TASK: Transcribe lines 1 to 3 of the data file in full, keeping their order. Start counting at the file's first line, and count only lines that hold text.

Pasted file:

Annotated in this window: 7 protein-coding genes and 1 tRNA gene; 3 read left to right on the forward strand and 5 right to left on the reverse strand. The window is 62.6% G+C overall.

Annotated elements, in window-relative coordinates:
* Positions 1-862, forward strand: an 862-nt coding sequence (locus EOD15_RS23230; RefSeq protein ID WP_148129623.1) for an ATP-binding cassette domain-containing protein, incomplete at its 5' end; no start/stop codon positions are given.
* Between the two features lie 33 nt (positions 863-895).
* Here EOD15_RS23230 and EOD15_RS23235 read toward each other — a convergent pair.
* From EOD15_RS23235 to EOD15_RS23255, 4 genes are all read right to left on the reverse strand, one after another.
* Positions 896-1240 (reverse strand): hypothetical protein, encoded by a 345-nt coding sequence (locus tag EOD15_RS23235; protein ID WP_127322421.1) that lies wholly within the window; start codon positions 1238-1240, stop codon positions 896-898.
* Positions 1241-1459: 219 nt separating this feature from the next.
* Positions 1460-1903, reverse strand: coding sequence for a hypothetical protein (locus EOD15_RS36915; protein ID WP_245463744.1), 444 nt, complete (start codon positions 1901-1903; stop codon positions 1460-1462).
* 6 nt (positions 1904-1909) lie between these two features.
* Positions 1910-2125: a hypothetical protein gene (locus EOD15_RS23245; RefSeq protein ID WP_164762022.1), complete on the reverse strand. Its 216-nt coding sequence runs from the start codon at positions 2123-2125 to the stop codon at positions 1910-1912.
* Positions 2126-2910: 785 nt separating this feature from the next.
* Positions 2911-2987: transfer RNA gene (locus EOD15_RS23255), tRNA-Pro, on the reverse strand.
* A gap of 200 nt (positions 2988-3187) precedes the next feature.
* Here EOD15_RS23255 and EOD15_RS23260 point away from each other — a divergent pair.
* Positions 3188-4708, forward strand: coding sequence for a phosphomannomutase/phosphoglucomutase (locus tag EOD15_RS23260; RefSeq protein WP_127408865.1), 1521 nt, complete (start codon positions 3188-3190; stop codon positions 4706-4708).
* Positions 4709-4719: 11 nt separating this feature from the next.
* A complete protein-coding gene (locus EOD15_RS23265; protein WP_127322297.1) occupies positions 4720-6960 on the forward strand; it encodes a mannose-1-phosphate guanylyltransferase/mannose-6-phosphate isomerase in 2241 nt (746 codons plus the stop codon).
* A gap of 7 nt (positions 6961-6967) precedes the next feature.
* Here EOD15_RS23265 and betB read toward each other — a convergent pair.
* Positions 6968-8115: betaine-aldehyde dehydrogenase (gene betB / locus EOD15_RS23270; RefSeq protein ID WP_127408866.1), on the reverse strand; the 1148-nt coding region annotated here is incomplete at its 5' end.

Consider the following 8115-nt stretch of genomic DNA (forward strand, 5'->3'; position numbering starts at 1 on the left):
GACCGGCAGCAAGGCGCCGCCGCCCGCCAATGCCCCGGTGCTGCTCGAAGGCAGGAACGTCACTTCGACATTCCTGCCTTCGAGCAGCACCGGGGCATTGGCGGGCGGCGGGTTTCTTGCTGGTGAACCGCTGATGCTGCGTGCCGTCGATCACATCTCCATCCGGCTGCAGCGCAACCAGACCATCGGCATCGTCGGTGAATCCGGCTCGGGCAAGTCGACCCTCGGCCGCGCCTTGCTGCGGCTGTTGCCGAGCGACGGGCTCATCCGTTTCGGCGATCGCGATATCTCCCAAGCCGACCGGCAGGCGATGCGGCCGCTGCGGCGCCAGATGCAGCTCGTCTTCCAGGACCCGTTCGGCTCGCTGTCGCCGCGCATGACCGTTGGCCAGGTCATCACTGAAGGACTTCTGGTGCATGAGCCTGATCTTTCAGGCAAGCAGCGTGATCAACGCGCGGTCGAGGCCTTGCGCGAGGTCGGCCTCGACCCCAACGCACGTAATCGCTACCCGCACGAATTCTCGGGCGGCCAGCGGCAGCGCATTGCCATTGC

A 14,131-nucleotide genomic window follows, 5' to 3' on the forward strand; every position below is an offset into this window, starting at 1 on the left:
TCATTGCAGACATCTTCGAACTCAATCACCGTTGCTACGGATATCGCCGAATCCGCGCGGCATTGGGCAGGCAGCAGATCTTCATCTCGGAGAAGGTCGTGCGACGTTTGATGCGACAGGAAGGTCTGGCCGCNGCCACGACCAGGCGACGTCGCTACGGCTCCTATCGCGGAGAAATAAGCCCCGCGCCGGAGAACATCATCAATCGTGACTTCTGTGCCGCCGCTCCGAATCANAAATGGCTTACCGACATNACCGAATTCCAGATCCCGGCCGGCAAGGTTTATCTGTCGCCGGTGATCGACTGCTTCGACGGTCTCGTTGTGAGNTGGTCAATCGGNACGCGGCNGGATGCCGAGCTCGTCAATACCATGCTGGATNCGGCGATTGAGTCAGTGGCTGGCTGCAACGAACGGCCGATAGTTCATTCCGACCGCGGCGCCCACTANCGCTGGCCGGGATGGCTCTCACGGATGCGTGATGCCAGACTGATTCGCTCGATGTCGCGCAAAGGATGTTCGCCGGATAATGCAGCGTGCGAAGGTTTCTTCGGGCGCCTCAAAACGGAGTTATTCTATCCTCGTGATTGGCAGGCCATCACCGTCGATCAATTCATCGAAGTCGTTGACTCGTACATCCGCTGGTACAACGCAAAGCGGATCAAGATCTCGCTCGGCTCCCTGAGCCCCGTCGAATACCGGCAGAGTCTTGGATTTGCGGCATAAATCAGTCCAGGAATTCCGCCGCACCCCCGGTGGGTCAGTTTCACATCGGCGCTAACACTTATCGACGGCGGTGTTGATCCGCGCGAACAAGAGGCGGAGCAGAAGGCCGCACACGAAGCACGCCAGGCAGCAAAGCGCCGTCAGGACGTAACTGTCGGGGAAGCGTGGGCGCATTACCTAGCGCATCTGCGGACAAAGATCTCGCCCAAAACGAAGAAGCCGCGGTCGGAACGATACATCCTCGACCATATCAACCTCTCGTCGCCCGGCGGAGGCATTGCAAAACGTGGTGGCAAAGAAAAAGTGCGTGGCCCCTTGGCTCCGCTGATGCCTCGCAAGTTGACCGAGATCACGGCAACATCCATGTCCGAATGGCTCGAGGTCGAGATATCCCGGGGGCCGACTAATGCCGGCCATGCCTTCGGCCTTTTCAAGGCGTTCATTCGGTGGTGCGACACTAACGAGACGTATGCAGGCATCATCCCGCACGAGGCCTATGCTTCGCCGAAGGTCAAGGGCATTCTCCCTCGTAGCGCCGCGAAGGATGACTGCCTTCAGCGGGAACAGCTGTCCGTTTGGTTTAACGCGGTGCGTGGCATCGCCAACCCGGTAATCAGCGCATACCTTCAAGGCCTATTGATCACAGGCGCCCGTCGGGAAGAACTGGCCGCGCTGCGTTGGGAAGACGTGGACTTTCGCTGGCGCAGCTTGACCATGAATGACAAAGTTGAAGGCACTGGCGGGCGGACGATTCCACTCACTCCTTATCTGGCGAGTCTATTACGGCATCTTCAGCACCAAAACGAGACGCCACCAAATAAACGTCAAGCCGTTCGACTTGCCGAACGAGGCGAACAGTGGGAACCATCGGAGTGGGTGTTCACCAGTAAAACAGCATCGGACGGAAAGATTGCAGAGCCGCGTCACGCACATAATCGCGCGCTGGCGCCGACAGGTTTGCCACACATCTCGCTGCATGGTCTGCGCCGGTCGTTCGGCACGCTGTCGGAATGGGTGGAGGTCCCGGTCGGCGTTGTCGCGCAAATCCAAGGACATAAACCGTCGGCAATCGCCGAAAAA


Annotated in this window: 7 protein-coding genes and 1 tRNA gene; 3 read left to right on the forward strand and 5 right to left on the reverse strand. The window is 62.6% G+C overall.

Annotated elements, in window-relative coordinates:
* Positions 1-862, forward strand: an 862-nt coding sequence (locus EOD15_RS23230; RefSeq protein ID WP_148129623.1) for an ATP-binding cassette domain-containing protein, incomplete at its 5' end; no start/stop codon positions are given.